My husband is tired of the trucking industry and wants to farm full time.
Does anyone have their success story to share? Did you finally just take the leap and do it?
We have 84 head of beef cows and hope to get to 100-125 for him to farm most of the time at home and spend only a couple of days on the road in the truck... training wheels, I guess - until he knows we can make it without the truck. He wants to raise beef cattle and also do crops and hay.
He has so many scenarios in his head, so that's why I am posing this question...
Lets say he can make $60,000 trucking. IF you can make $200/head for 600# calves you'll need 300 cow/calf pairs to sell to be even gross. Call it 400 cows to cover replacements and reproductive failure. I think you have to have a vision of how you get to commercial size. We crop farm and have day jobs. A good friend in Iowa works off farm and his wife runs the cattle herd of 150 head. They built he herd up over 10 years. I think he should go for it. If farming doesnt work out there is high demand for good truck drivers and he can go back. What you cant get back is time.
We have been getting between $600-$900 per calf average at auction over the past 4 years we have been farming. I told him he needs to do it all or nothing. We're too big to have one foot in it and one foot out.
Or were you meaning that $200/ 600# calf PROFIT?
I would highly recommend going all-in. I have been starting businesses since I was 16 and after many losses and many wins, the one thing that holds true for each is that the winners are ones I jumped into with both feet. I think it is also critical to keep an open mind as far as production practices, technology and the like are concerned. It blows my mind how many folks go into farming with a rigid mindset about what the right way to do things is and graze right over boat loads of opportunity and $ due to an innate resistance to change. My pop leased me 150 ac of cropland to manage the season of my 16th birthday. I am 21 years old now and manage and lease 1340 acres of cropland and a little more than 700 of hay in Kentucky, Tennessee, and Colorado. I have quickly learned that farming can be systematically automated just like any other business. Technology is king and fertility is the queen.Keep an open mind and don't be afraid to be different. Nobody that just fell in line and followed a pattern of 'good-enough or average' ever won big, right? All that said, I would suggest that if he wants it- go for it and go for it big. If you need any marketing contacts, tech referrals or really any advice on growing your op I love working with start-up farms. Feel free to contact me at : email@example.com. Good Luck!
Can we adopt you? ;)
Ha! Depending on what day (or hour) it is, I am sure Mom would be glad to turn over all claims of me as her son. No no, seriously though, keep me updated on how the decision-making process is going. Are you guys aiming toward doing grass-fed or conventional beef?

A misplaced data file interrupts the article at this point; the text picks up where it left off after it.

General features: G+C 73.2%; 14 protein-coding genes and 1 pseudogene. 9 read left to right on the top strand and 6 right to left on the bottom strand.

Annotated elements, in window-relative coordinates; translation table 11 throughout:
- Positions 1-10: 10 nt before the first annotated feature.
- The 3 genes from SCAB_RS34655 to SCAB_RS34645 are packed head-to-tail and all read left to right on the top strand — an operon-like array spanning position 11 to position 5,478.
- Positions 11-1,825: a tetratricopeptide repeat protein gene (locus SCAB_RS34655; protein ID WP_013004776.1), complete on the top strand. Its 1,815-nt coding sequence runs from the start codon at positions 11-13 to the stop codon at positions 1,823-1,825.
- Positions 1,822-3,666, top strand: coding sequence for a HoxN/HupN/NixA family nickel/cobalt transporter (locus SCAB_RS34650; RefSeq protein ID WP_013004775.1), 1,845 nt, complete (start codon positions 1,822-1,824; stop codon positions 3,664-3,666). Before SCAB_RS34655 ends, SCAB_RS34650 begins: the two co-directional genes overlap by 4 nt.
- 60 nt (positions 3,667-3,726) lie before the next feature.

Thinking of doing both haylage and corn silage in the winter months, but we sell most of our calves as fedder calves. We only finish out a few. So more conventional....
Got it. Could have saved you some typing if I had read above.
Haven't started a feeder op myself, but I have helped with tech for some & seems like they can be really fun. Do you use backtrack-data-systems to track buyers history of genetic characteristic purchases and when and where they make the biggest buys most? Are you considering coordinating with a feedlot op (as a separate entity of course for tax purposes)?
I apologize for asking so many questions. I love this stuff.
Right now we sell at the livestock auction. We would love to sell direct to a buyer and cut out the middle man but don't know how to go about that.
Oh No worries. There are pretty cool systems for both. We have some computer science guys who are brilliant with marketing approaches - - they track buyers ( whether it be auction or "on the farm") and view every detail of their often times very predictable load purchases. When I get to the office tomorrow afternoon, I will see what kind of buyer data they can scope out for your area. East Central or Rich Prairie would be the auction locations, right?
East Central Livestock and Rock Creek (Heidelberger Auctions) - if that is what you meant?
Yes ma'am. Ran out of time to give an exact contact recommendation. Will continue to work on it for ya. Today we narrowed down to 15-20 buyers that are coming in to your locations from the north with a good % of predictability in regards to frame and genetic characteristic buys during certain months. Once narrowed down further, the key would be adjusting to their predictable high price buying months(which shows when they need the most per the coordination of their own operation to packer). I see lots of opportunities for you to find convenient direct buyers already. The goal of course is to save you the 3% and transportation expenses using auction, which seems to be very possible as there are 15-20 buyers (leaving with nice loads that have consistent characteristics year in-year out) transporting from locations at a farther distance from the auctions they most often use than to Mille Lacs County area. Of course, what that means is by dropping your price say 1%( so you still save 2%+transportation costs), you have a better deal for them by cutting sell price and transportation costs. Will keep working on it for you to find the exact timing and characteristics of the buys they make, so you could pick best possible match for what your stockers typically would fit into. At that point you will have an easy approach to direct buyer because you already know what they want and are saving them money. Very few buyers turn down extra $ and private business vs. auctions. Hopefully, direct buyer options could make your husbands decision easier, so we will keep working to help!